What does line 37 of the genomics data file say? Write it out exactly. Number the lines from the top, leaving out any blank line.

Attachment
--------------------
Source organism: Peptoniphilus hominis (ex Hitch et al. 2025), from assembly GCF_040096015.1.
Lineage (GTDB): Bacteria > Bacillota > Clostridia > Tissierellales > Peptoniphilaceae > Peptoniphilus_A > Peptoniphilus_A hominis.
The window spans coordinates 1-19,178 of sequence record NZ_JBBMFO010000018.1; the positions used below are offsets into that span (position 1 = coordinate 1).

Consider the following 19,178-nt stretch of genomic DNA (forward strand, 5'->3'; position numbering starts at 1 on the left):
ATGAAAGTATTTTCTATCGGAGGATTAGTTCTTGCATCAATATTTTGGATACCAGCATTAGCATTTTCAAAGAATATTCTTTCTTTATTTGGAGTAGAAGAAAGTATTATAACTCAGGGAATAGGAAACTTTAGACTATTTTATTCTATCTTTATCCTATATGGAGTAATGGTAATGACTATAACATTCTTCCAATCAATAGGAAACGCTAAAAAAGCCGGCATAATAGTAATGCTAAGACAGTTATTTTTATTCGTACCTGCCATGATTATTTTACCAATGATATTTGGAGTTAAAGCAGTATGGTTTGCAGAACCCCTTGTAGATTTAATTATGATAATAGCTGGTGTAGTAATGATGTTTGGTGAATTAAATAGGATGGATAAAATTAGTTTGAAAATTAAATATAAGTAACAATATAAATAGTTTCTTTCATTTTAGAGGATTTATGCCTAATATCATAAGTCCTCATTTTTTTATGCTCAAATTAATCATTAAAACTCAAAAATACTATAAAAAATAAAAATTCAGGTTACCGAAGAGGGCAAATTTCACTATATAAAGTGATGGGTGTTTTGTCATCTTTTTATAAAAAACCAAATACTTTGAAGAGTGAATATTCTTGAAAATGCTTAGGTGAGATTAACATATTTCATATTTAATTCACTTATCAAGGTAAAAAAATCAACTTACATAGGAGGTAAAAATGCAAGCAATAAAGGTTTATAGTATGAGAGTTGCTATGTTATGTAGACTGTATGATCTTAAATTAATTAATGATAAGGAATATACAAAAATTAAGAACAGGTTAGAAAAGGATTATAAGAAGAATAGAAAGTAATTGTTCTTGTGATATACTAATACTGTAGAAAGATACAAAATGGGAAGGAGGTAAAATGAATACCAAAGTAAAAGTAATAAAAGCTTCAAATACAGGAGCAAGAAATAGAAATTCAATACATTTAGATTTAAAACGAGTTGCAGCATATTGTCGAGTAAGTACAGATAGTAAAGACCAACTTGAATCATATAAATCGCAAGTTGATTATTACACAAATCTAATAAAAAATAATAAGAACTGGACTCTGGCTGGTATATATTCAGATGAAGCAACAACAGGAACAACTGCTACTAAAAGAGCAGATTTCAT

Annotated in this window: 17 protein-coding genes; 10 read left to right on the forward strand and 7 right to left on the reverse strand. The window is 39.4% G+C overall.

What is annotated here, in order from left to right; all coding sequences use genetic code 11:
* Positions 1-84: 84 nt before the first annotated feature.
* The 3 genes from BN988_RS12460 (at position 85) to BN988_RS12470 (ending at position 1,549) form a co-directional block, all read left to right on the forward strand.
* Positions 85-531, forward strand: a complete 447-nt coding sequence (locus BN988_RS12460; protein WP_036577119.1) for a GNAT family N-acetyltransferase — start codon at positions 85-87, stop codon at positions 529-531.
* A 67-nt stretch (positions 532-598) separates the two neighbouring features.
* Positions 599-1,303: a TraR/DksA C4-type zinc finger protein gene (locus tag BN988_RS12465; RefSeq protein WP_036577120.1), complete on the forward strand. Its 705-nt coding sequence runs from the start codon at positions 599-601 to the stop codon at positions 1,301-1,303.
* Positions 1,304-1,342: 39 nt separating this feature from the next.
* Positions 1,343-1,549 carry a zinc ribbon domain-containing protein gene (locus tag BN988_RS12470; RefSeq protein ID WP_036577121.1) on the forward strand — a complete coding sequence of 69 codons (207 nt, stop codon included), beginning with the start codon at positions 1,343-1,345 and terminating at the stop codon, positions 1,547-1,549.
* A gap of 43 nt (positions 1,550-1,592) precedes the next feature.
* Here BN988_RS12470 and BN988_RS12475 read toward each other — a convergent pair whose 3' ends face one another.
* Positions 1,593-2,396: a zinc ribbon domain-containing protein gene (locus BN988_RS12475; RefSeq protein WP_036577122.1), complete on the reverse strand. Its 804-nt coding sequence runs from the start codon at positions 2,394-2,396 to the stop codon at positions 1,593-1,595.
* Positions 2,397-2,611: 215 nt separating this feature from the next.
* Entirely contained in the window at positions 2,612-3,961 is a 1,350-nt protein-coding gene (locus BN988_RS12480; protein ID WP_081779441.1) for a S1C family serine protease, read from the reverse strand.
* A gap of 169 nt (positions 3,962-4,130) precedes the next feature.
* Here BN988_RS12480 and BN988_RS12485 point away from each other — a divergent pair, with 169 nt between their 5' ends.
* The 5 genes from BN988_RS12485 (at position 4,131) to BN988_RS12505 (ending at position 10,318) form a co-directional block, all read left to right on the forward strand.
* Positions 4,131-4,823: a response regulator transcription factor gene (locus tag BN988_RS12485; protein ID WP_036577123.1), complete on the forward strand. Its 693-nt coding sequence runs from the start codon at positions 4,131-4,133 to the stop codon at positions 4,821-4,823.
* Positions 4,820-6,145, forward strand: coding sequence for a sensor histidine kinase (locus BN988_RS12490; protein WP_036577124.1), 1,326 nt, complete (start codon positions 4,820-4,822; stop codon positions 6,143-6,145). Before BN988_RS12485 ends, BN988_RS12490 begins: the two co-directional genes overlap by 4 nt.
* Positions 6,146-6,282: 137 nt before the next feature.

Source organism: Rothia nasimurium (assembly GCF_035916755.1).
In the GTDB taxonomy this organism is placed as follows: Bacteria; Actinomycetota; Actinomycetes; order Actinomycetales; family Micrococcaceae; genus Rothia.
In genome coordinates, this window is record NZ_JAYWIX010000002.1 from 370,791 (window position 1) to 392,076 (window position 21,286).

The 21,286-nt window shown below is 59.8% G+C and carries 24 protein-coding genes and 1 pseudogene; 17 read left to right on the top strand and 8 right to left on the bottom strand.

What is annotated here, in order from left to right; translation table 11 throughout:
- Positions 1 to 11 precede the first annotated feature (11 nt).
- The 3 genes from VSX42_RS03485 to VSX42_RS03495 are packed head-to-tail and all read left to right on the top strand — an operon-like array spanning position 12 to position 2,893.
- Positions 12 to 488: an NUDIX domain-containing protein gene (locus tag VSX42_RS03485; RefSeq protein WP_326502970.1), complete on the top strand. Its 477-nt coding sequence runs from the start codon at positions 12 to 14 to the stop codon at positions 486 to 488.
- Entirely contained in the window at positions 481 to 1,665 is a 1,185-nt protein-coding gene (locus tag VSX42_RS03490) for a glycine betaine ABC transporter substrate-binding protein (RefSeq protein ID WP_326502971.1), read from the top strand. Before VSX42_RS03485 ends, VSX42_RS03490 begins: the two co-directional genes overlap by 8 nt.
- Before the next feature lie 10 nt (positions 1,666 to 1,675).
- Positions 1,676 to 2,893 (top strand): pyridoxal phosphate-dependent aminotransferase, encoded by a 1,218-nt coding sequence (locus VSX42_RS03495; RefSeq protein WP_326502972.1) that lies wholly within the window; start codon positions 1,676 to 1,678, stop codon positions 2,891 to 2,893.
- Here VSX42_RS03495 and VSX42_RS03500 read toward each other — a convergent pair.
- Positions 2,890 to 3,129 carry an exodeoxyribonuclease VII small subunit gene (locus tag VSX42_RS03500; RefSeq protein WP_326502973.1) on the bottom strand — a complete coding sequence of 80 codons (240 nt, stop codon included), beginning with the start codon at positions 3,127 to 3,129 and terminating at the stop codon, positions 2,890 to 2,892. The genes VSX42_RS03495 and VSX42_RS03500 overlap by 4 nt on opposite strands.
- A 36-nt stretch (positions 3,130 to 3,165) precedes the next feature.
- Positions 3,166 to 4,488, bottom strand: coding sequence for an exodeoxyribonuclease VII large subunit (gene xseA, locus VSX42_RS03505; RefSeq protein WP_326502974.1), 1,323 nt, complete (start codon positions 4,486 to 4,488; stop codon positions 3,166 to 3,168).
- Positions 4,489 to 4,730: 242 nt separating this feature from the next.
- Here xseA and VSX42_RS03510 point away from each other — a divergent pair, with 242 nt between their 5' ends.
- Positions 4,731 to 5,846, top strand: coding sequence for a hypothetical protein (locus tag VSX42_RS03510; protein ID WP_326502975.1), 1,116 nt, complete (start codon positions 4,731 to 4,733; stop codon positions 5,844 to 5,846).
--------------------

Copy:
- Here VSX42_RS03495 and VSX42_RS03500 read toward each other — a convergent pair.